Are There Alligators In North Carolina?
The quick answer is yes. There are alligators present in North Carolina! Though they aren’t very common as in the other U.S. southern states like Texas, Louisiana, or Florida, they are present. While alligators are native to the state and pretty much to the other southeastern states of the United States, they were hunted to close extinction in North Carolina during the late 1800s and early 1900s.
They were listed as an endangered species in the year 1967 and thanks to many conservation groups who took much effort in bringing back their population to stability. Now they are categorized as “least concern species” in the state.
How Many Alligators In North Carolina?
Most of the alligator population can be seen in the southeastern regions of the state and some northeastern areas. According to the North Carolina Wildlife Resources Commission which handles the alligator population in the state says there are around 1,000 individuals living in North Carolina.
This population of alligators in the state appears to be quite stable as they have appropriate habitat that is managed by the North Carolina Wildlife Resources Commission. However, the alligators present in the state aren’t necessarily native to North Carolina.
Where are Alligators mostly found in North Carolina?
You can find alligators mostly in the state’s southeastern region near the coastal areas. A huge portion of the alligator population in North Carolina is present in the Alligator River National Wildlife Refuge.
While most of the alligator population is found in the southeastern region of North Carolina, there is the outlier in the Merchants Millpond State Park and other areas in the northern coastal area. North Carolina is the northernmost state in the U.S., where you can see alligators, and the Merchants Millpond region is the farthest north region they create in the state.
How common are Alligators in North Carolina?
Though there are alligators in North Carolina, they are not as common when compared to other states that are further south. They are mostly found in the state’s rivers, lakes, and swamps – primarily, anywhere freshwater is available.
In North Carolina, alligators can be commonly seen during the summer and spring months which is typically from May to June. They are very active during these months as it is their nesting and mating season.
Also Check Our Guide On Alligator In US
Are Alligators A Problem In North Carolina?
For most regions, no. Alligators are relatively shy and will usually attack humans when they feel intimidated. Female alligators guarding their nests are probably the most fierce alligators you would meet in the state.
However, there have been rare instances in years past in North Carolina of alligators attacking humans and their pets. While these happenings are indeed tragic, it is necessary to remember that they are occasional and that, in general, these reptiles do pose little danger to humans.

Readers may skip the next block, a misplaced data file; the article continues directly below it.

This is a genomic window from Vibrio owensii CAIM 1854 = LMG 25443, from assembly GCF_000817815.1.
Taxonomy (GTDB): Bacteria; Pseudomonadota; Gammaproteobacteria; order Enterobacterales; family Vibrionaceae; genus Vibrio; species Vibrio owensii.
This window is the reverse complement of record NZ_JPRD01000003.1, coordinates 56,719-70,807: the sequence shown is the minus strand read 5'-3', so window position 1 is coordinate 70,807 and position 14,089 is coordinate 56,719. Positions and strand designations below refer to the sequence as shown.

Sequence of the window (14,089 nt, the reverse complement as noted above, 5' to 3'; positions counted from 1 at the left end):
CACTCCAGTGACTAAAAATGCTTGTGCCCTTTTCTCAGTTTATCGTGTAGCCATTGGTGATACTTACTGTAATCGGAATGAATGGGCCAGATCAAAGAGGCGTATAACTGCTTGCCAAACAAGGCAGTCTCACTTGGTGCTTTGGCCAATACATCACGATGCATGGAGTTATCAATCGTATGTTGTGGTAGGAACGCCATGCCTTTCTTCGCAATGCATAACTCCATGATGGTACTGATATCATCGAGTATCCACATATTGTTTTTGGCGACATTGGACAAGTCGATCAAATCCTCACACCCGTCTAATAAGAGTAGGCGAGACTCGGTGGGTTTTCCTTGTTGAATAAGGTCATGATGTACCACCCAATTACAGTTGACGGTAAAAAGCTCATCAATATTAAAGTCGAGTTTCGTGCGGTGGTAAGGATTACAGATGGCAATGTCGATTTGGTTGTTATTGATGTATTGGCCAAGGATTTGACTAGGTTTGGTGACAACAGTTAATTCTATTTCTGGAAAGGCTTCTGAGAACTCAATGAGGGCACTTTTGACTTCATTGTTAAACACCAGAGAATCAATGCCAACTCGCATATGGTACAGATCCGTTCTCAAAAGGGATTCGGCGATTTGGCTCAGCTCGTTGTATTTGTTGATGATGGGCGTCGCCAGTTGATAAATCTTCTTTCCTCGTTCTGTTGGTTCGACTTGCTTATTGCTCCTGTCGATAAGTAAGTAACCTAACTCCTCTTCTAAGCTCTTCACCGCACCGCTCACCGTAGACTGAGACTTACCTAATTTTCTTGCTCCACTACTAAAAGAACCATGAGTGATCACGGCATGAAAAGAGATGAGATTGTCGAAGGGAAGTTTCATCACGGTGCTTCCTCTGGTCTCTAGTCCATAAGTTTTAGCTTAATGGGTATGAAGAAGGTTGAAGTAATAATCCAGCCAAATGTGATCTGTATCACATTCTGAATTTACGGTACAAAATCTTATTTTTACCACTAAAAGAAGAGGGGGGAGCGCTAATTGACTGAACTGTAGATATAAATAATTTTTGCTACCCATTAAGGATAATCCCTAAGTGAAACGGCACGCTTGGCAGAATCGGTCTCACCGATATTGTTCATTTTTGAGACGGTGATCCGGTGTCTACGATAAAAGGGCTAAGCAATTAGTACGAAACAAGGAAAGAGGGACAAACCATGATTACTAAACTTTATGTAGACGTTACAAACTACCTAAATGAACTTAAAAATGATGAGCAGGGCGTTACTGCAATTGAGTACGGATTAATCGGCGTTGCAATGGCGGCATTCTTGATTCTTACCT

In multiple cases, alligator attacks happen only when humans try to feed, touch, or get too near them. Pets also play a major role in these attacks, as they get too near an alligator when in water, these gators think of them as a food source.
How Many Alligator Attacks In North Carolina?
The number of alligators attacks in North Carolina is very minimal almost only one per year. Its neighboring state — South Carolina is the nearest state to North Carolina that has a fatal attack by alligators causing deaths.
The most recent alligator attack was in 2020 when an alligator attacked a man who was kayaking on the Waccamaw River. The earlier one to this was in 2013 when a woman in Jacksonville, Onslow County was strolling her doggie off-leashed around a pond and an alligator nabbed it.
Can You Hunt Alligators In North Carolina?
The North Carolina Wildlife Resources Commission does issue permits to hunt alligators in the state. However, they are done only at the proposal of a few cities to control the population of alligators in the state and not for any recreational purposes.
As the alligators in the state are protected by the federal and state government in North Carolina, you can receive a huge fine for hunting one without a proper permit. The North Carolina Wildlife Resource Commission agreed upon a one-month alligator open hunting season that will take place in September.
The bag limit is only a single alligator for each permit holder. Those who have successfully harvested an alligator must complete a survey that is given by the Wildlife Resources Commission to collect biological data.
Also Check Our Guide On Alligators In Myrtle Beach
And that was everything you need to know about the Alligators In North Carolina. I hope this article answered all your queries.
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Founder Of This Website
I’m a passionate animal lover and researcher, I’ve created this website so that people can learn about the size and characteristics of different animal species. My goal is to educate and inspire people to appreciate the diversity of our planet’s wildlife.